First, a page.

Viruses – packaged strands of DNA or RNA that are effectively inert until they encounter a host cell, which they invade and hijack, taking over the replication machinery (some hide in the cell DNA). Antibiotics have no effect on viruses, but anti-viral drugs can inhibit some viruses.

    Fungi –organisms that have a complex cell structure (eukaryotes – like plant and mammal cells). The ones that cause illnesses are unicellular, but they rarely cause food poisoning (although ergot in rye is another matter). The nasty thing about fungal infections is that the similarity in cell metabolism to mammal cells makes them very hard to treat with antibiotics, as what kills them tends to kill the fundamentally similar mammal cells, and anti-bacterial antibiotics have no effect on them. (c.f. snakes don’t get rabies).

    Amoeba (e.g. malaria) are rarely eaten, but may be in water. Bleach is a good way of killing them.

    The main problems for us are caused by bacteria. Bacteria are very varied and can be adaptable. They can mutate rapidly and spread DNA between themselves via plasmids (small bits of autonomous DNA that can carry genes for, say, antibiotic resistance).

    Bacteria can cause problems by either infecting wounds, or infecting an area of the body (e.g. the gut) where they may attach to the host gut, kill host cells, release toxins and devour nutrients and stir up an immune response, which involves the body attacking the infected area, with a fever response, Email to Claimant. Some bacteria are harmless in one part of the body, where they sit happily, but if they get to another part, may adapt and start attacking.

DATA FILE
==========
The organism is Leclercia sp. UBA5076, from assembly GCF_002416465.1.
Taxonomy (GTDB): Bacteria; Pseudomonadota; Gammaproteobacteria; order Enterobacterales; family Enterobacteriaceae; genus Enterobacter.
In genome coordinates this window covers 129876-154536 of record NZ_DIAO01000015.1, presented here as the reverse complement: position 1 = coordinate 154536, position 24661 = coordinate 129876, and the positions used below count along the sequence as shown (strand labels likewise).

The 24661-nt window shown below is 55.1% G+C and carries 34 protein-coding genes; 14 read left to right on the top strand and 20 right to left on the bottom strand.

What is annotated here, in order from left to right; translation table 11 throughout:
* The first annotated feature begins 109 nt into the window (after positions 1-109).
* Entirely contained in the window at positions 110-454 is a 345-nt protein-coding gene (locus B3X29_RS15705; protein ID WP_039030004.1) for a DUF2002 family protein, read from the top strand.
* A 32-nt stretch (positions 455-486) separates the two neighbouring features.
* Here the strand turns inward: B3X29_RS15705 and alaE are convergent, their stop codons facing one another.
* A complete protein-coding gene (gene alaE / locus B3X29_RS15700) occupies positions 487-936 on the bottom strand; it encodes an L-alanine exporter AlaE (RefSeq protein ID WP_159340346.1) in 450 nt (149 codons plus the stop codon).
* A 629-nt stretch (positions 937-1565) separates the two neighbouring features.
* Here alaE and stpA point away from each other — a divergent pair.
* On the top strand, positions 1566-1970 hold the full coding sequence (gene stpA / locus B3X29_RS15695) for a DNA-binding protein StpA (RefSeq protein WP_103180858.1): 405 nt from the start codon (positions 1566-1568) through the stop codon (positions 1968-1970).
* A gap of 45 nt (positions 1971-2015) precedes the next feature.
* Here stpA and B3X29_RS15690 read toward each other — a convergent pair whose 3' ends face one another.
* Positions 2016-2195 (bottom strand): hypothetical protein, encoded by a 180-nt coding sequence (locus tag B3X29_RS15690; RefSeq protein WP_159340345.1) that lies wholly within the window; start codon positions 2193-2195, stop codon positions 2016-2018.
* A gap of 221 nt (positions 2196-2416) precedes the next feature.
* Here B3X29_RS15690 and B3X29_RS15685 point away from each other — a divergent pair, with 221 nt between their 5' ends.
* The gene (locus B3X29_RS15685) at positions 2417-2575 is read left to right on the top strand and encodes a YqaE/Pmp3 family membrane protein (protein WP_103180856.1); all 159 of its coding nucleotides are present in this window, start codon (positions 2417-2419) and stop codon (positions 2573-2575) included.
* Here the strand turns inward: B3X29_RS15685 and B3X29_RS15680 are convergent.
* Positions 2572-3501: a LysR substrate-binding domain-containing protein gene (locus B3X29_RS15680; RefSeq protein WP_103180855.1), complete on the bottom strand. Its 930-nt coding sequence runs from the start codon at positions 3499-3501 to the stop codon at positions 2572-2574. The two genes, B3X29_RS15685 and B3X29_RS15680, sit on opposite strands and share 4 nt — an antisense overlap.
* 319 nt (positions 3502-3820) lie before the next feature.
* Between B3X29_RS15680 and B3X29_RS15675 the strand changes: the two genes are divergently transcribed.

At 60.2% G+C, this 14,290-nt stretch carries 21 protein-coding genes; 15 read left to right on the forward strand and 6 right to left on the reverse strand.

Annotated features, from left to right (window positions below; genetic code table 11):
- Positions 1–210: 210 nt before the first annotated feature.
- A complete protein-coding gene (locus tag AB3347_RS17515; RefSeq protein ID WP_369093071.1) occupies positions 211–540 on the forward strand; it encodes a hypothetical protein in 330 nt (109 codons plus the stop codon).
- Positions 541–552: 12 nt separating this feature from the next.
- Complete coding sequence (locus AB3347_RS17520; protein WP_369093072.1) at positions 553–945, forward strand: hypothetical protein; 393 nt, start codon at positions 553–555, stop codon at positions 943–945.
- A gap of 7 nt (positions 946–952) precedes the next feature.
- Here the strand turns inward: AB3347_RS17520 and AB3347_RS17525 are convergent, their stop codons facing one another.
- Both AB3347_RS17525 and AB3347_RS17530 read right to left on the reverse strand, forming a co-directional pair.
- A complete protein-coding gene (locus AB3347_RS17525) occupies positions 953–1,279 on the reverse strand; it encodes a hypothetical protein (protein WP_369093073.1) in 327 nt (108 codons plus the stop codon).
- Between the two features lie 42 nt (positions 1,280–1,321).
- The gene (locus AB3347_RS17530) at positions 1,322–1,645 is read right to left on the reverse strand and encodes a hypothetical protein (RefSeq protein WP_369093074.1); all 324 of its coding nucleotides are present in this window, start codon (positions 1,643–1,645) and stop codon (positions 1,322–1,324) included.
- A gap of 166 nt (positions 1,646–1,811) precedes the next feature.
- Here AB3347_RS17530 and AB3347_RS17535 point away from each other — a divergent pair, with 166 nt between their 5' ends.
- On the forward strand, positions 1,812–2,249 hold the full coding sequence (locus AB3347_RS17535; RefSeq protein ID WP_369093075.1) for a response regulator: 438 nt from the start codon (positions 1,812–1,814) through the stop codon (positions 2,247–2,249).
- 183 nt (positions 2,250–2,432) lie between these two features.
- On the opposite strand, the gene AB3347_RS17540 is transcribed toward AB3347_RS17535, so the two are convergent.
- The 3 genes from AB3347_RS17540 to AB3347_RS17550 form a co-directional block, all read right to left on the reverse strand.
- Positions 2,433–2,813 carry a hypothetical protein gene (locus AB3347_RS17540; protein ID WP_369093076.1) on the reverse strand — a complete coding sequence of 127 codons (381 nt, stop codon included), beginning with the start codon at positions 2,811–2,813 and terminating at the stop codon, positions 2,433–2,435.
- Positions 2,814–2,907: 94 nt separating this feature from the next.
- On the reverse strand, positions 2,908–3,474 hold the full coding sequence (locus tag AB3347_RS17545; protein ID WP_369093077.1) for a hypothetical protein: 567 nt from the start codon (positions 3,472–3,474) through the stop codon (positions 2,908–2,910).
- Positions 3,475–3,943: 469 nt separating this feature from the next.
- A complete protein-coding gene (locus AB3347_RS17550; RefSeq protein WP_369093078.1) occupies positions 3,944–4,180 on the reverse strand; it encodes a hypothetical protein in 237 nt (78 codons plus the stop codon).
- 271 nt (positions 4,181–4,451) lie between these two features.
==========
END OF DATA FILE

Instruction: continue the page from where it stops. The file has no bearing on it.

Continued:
Bacteria can also produce toxins that cause harm, and one nasty aspect of toxins is that not all are heat-labile, so a batch of food that is sterile with dead bacteria may contain intact toxins that do harm, but at least the dose of toxin is limited to that ingested.

    Another nasty bacterial trick is to produce spores that are incredibly tough and may survive pressure cooking, and germinate into bacteria all set to go and attack the host or produce toxins in the food.

    Bacteria can be killed off in a number of ways: Gamma Radiation (surgical instruments can be sterilised this way), UV light, even tropical sunlight in water (UV) (by degrading DNA), heat or heat and pressure (120C at 2 atmospheres for 20 minutes tends to curdle almost all bacteria, and chemical methods (bleach in water, the bleach will naturally decompose).

    This may be trite, but in order to infect, bacteria need to present and in a sufficient dose to (i) survive, say, the stomach, and (ii) to provide a sufficiently large dose to end up doing harm (think of the heroic Dieppe Raid vs D-Day).